“In a lot of places in America, including Austin,” I objected, “I could be arrested for ‘begging’!”

“I wouldn’t have minded getting arrested,” he retorted, “I would teach Buddhism in jail.”

Whew, this venerable argued an awfully strong case.

Within thirteen days of my arrival back in Austin, I found myself living for seven months at the Sitagu Dhamma Vihara near St. Paul, Minnesotta, a northern land peopled primarily by tall lumbering Vikings under baseball caps, fair of skin, hair and eyes, just like me (for I am also of tall lumbering nordic descent), but without the robes. Although my old alms bowl stood on my shelf to remind me of Ashin Paññasīha’s alms admonition, I had trouble picturing myself seeking alms on County Road C, walking along the edge of the road, dumbfounding the occupants of cars as they flashed past, gaining little notice from the neighbors (undoubtedly Lutheran Protestants), all of whose houses stood well back from the roadway. What I pictured seemed hardly promising of alms, nor even of significant human contact.

That is, unless I just happened to pass the right house at the right moment: Once, while on my long daily walk, a swift bicycle passed me from behind then screeched to a halt, ejecting a dark-haired woman who, with a sidewards toss of the bike, dropped to the ground and bowed at my feet. She was, as she explained, from Laos and was now married to an American. As she had been washing dishes in her kitchen, she happened to glance up to see the very last thing walk by that she had ever expected in rural Minnesota. She dashed out the door, jumped on her daughter’s bicycle and hastened after me. Had I instead been walking by with alms bowl in hand, I would certainly have attained to left-over waffles, bear mush or even better!

But no, I had by this time fastened on an alms plan that would leave little to chance. This was inspired by an American nun (named Ayya Thanasanti, and now a bhikkhuni), who, according to my sources, had started collecting alms in Colorado. Brilliantly, she performed her alms round at a farmer’s market! A farmer’s market provides the ideal set of circumstances under which even Nordic inhibition might be set aside in favor of an ancient rite that is over twice as old as Viking plunder: a wide variety of amiable people in a relaxed and interactive frame of mind, and food close at hand, available for purchase on a whim. I phoned the director of the nearest farmers’ market and easily obtained permission to walk barefoot, bowl in hand, robes formally adjusted over both shoulders, along the bustling row of booths.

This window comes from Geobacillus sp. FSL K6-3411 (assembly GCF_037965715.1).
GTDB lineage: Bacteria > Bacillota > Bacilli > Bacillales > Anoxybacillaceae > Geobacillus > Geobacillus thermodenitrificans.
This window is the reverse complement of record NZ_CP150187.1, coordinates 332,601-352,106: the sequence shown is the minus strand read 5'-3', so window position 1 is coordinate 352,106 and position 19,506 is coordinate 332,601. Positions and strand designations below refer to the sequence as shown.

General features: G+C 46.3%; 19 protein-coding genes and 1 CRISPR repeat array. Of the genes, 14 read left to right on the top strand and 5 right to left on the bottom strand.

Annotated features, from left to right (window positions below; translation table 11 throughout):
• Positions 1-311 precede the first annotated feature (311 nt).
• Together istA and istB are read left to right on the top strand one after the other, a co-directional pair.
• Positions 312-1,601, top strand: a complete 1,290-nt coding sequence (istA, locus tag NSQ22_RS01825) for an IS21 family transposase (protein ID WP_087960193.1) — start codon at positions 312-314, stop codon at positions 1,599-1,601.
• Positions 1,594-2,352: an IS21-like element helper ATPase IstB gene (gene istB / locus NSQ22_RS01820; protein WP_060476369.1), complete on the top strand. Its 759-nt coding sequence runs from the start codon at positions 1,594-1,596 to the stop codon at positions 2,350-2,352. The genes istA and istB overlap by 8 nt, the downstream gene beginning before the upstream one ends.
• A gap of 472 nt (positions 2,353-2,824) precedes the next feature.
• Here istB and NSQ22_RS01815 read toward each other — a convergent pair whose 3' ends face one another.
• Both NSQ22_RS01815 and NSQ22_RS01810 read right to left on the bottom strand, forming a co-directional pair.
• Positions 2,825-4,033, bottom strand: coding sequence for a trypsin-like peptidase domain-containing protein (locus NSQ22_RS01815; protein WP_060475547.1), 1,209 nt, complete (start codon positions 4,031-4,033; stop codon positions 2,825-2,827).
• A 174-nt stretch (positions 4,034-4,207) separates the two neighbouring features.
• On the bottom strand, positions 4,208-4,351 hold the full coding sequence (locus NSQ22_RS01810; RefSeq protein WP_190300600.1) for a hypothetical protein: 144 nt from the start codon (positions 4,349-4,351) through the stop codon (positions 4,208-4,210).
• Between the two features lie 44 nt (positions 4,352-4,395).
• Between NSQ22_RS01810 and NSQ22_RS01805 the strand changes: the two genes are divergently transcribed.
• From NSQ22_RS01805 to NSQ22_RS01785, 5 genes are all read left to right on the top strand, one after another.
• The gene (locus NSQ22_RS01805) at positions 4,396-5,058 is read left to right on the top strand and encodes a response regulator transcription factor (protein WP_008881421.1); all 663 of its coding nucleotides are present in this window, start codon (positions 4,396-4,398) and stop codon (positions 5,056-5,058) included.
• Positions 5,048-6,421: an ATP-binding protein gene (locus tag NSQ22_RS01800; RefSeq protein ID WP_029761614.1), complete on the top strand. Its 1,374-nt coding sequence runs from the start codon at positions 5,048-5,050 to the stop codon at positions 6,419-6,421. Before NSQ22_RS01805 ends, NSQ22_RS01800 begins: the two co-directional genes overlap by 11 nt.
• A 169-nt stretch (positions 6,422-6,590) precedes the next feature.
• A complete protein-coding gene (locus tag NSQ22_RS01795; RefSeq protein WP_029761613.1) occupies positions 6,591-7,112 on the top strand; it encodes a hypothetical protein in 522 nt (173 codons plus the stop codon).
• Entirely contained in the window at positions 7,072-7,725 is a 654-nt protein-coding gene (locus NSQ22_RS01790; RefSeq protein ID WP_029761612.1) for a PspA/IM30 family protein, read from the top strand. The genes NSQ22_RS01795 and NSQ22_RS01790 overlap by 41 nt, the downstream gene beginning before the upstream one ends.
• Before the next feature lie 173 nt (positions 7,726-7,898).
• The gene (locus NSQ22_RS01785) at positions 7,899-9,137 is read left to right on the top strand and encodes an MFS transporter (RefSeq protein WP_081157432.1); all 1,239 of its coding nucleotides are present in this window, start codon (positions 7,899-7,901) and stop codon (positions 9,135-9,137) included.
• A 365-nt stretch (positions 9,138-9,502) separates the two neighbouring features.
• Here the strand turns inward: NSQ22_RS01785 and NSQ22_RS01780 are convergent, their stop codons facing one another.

I also invited the four monks from the local Karen monastery in St. Paul to join me, and a few members of our community to bring some food to offer, to prime the pump that would then suck up broader participation. The Karen monks, never having expected to go for alms in America, a bit apprehensive about the response they might invoke, and of less than Nordic stature, suggested we forgo the normal monastic custom of queuing up according to ordination date (for mine would be most recent) and, much like novices or ducklings, line up according to height … tallest first.

We had a number of glitches at first. The Burmese recruited to prime the pump were, as I should have anticipated, far too generous to provide a reasonable example for emulation, for they handed us what appeared to be entire grocery bags of food, which gave the row of monks the appearance of a kind of human shopping cart, already brimming and hardly in need of still further alms. Luckily, in subsequent weeks, with decreasing numbers of the Burmese community showing up, brim became less of an issue. Although many of the shoppers must still have wondered why grown bald men in dresses were playing choo-choo in the middle of their shopping experience, week after week more shoppers and vendors caught on. Once an apparent immigrant from Southwest Asia, who presumably had not seen an alms round in many years, was thrilled to be able to explain to her lanky grandson how to drop an offering into each of our bowls. Once a vendor gave each of us a little bottle of honey. Our alms practice finally ended with the end of the farmers’ market season as the chill of the northern winter approached.